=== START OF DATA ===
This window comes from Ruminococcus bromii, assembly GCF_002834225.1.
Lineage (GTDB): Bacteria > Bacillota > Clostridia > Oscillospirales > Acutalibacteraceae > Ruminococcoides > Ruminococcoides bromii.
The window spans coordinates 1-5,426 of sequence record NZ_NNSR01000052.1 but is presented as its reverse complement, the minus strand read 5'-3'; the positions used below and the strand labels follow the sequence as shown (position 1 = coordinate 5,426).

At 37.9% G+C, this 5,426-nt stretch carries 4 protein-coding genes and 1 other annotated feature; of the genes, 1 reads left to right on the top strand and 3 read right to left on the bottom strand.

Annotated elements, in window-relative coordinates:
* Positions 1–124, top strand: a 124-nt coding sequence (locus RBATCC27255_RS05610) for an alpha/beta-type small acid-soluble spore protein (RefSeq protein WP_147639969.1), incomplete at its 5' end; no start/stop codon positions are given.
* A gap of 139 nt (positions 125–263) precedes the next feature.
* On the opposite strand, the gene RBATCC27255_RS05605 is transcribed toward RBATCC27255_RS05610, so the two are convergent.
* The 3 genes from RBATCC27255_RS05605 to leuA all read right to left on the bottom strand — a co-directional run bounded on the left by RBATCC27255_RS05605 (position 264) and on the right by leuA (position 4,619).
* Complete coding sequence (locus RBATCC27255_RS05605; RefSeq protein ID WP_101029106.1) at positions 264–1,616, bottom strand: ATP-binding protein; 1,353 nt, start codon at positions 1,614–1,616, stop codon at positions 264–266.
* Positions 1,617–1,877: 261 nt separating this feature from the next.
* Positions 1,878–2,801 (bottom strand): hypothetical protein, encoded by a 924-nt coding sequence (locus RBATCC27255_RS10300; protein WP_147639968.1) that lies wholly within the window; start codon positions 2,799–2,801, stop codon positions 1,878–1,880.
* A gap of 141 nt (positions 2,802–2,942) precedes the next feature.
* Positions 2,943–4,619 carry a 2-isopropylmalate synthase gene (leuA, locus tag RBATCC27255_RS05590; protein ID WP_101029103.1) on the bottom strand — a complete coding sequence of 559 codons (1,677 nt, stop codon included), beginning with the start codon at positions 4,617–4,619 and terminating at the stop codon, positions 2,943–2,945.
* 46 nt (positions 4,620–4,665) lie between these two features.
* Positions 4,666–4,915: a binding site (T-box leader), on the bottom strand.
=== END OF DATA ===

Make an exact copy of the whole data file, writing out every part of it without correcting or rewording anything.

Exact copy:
This window comes from Ruminococcus bromii, assembly GCF_002834225.1.
Lineage (GTDB): Bacteria > Bacillota > Clostridia > Oscillospirales > Acutalibacteraceae > Ruminococcoides > Ruminococcoides bromii.
The window spans coordinates 1-5,426 of sequence record NZ_NNSR01000052.1 but is presented as its reverse complement, the minus strand read 5'-3'; the positions used below and the strand labels follow the sequence as shown (position 1 = coordinate 5,426).

At 37.9% G+C, this 5,426-nt stretch carries 4 protein-coding genes and 1 other annotated feature; of the genes, 1 reads left to right on the top strand and 3 read right to left on the bottom strand.

Annotated elements, in window-relative coordinates:
* Positions 1–124, top strand: a 124-nt coding sequence (locus RBATCC27255_RS05610) for an alpha/beta-type small acid-soluble spore protein (RefSeq protein WP_147639969.1), incomplete at its 5' end; no start/stop codon positions are given.
* A gap of 139 nt (positions 125–263) precedes the next feature.
* On the opposite strand, the gene RBATCC27255_RS05605 is transcribed toward RBATCC27255_RS05610, so the two are convergent.
* The 3 genes from RBATCC27255_RS05605 to leuA all read right to left on the bottom strand — a co-directional run bounded on the left by RBATCC27255_RS05605 (position 264) and on the right by leuA (position 4,619).
* Complete coding sequence (locus RBATCC27255_RS05605; RefSeq protein ID WP_101029106.1) at positions 264–1,616, bottom strand: ATP-binding protein; 1,353 nt, start codon at positions 1,614–1,616, stop codon at positions 264–266.
* Positions 1,617–1,877: 261 nt separating this feature from the next.
* Positions 1,878–2,801 (bottom strand): hypothetical protein, encoded by a 924-nt coding sequence (locus RBATCC27255_RS10300; protein WP_147639968.1) that lies wholly within the window; start codon positions 2,799–2,801, stop codon positions 1,878–1,880.
* A gap of 141 nt (positions 2,802–2,942) precedes the next feature.
* Positions 2,943–4,619 carry a 2-isopropylmalate synthase gene (leuA, locus tag RBATCC27255_RS05590; protein ID WP_101029103.1) on the bottom strand — a complete coding sequence of 559 codons (1,677 nt, stop codon included), beginning with the start codon at positions 4,617–4,619 and terminating at the stop codon, positions 2,943–2,945.
* 46 nt (positions 4,620–4,665) lie between these two features.
* Positions 4,666–4,915: a binding site (T-box leader), on the bottom strand.